Seattle mayor relents, will end CHOP zone and send police back into neighborhood
Mayor Jenny Durkan once proclaimed autonomous zone as center of 'summer of love' but after violent weekend says police shouldn't be banned from any location to keep the peace.
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Seattle's mayor on Monday dramatically reversed course on the city's police-free zone after a weekend of deadly violence, saying the lawless, makeshift protest area would be dismantled and officers sent in to restore order.
"There should be no place in Seattle that the Seattle Fire Department and the Seattle Police Department can't go," Mayor Jenny Durkan told a news conference as she announced plans to end the "Capitol Hill Organized Protest" zone, also known by its acronym CHOP.
The announcement was a remarkable turnabout for a Democratic mayor who received significant criticism for allowing rioters and protesters to take control of the neighborhood two weeks ago and then suggesting on CNN that the CHOP might become the epicenter of a long "summer of love."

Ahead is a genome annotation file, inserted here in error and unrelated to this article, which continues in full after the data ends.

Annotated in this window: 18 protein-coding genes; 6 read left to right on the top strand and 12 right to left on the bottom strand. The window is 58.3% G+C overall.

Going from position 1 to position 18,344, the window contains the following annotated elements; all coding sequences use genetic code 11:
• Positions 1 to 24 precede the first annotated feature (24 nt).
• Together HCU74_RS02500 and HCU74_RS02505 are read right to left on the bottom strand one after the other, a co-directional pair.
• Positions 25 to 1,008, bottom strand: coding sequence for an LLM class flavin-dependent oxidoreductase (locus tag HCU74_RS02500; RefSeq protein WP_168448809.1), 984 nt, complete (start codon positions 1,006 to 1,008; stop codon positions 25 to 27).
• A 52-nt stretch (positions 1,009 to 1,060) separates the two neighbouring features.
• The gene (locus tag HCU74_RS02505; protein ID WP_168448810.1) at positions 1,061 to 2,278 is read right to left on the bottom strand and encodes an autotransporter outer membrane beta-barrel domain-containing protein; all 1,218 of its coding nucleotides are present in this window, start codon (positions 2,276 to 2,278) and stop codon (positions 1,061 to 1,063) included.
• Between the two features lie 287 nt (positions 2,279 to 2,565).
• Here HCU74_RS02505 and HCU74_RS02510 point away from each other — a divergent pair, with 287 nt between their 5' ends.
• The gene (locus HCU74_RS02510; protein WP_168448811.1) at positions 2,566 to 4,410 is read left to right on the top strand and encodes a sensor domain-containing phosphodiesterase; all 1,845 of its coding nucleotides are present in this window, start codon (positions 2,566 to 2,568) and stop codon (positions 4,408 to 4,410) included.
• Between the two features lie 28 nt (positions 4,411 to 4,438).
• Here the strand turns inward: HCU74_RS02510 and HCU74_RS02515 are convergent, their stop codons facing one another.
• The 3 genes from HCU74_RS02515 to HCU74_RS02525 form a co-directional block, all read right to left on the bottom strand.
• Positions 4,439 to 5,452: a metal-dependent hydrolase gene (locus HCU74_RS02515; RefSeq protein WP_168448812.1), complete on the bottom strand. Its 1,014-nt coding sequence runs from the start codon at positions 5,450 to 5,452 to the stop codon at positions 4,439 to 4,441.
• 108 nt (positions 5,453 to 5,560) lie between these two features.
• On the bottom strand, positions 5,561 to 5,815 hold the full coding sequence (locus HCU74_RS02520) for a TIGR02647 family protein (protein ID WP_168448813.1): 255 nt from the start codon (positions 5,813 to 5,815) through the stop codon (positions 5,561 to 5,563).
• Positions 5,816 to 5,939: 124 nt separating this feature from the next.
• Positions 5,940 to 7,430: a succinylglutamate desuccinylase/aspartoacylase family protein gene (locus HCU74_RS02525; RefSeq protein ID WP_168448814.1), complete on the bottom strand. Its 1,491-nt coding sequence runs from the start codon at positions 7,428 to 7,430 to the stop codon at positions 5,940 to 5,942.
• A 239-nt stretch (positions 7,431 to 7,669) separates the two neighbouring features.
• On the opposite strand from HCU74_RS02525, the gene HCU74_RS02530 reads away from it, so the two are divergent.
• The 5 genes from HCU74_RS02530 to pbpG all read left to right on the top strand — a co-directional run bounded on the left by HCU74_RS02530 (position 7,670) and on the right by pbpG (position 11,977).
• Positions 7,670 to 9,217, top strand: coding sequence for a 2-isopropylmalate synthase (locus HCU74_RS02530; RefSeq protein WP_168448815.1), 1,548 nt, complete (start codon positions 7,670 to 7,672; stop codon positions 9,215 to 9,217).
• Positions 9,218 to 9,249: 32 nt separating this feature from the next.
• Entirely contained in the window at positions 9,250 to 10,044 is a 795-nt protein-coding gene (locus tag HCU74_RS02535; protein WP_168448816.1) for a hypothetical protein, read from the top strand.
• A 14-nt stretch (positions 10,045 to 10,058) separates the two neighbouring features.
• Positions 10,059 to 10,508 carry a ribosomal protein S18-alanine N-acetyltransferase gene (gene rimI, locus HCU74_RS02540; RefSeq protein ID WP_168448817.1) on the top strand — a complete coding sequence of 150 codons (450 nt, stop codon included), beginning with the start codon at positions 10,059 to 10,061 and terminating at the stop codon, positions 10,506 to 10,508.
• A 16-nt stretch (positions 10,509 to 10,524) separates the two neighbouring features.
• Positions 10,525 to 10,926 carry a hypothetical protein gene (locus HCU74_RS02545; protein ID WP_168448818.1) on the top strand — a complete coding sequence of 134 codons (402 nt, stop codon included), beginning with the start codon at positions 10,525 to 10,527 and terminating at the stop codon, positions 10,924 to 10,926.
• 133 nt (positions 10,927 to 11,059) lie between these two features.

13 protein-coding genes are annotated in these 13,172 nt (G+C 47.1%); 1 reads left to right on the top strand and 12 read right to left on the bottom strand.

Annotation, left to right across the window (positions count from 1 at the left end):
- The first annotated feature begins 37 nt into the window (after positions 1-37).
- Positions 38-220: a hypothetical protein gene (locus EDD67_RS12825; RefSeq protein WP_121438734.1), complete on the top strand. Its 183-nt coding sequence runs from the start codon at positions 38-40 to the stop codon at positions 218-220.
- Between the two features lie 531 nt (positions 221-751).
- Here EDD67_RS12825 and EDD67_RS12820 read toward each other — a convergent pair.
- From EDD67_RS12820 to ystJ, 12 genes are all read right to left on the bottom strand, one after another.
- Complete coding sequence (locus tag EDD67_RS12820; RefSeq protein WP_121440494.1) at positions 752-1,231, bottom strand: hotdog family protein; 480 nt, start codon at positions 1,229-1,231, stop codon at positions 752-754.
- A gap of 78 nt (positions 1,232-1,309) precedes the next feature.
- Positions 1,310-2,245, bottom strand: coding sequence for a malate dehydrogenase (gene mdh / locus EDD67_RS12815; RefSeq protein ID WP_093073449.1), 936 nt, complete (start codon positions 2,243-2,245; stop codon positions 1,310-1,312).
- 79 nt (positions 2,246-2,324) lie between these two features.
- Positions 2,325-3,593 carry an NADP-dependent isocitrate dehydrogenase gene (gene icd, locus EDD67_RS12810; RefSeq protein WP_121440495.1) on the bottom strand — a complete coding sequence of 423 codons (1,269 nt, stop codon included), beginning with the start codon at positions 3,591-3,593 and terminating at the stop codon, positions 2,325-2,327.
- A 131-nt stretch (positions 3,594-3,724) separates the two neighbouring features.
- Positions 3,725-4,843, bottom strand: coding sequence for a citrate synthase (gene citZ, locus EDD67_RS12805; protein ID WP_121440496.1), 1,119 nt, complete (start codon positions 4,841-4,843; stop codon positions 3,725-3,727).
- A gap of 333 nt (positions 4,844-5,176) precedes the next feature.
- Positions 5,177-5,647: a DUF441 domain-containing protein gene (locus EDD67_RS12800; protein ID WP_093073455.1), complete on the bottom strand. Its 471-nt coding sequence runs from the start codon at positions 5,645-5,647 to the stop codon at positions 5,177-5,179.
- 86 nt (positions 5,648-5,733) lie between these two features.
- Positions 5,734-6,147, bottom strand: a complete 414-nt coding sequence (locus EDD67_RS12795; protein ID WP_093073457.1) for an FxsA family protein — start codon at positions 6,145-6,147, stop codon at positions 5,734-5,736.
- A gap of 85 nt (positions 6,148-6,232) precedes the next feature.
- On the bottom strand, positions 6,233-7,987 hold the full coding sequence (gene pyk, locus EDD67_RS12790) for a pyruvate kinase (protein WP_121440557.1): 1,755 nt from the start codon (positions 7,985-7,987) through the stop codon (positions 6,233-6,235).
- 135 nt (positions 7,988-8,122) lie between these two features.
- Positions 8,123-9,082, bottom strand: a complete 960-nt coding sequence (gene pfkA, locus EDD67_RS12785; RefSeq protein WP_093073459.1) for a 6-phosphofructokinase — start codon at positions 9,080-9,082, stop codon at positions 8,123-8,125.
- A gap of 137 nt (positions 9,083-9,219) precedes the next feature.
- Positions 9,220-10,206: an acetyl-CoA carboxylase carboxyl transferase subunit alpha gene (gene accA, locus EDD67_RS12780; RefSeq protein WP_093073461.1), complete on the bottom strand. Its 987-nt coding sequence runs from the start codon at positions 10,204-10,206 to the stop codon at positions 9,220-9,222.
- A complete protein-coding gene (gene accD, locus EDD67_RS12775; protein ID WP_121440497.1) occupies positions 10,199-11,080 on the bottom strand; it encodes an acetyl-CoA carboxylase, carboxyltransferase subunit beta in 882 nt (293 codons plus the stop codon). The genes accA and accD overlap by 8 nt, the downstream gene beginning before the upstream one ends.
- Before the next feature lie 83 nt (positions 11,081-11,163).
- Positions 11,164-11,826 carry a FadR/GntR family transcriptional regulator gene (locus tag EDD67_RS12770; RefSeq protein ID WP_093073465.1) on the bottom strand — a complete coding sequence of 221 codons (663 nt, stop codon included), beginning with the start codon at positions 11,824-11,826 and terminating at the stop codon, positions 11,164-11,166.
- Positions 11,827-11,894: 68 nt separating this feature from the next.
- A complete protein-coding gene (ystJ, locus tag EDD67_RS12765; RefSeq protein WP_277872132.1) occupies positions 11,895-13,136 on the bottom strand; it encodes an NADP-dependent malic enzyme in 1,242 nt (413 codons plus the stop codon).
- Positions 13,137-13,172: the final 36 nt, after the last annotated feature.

Her change of heart came after a weekend with two shootings, one fatal, in the zone, which has kept businesses in the area closed, neighbors on edge, and police barricaded outside. A 19-year-old man was shot dead in the zone on Saturday.
"The cumulative impacts of gatherings and protests and the nighttime atmosphere and violence has led to increasingly difficult circumstances for our businesses and residents," Durkan said. "The impacts have increased, and the safety has decreased."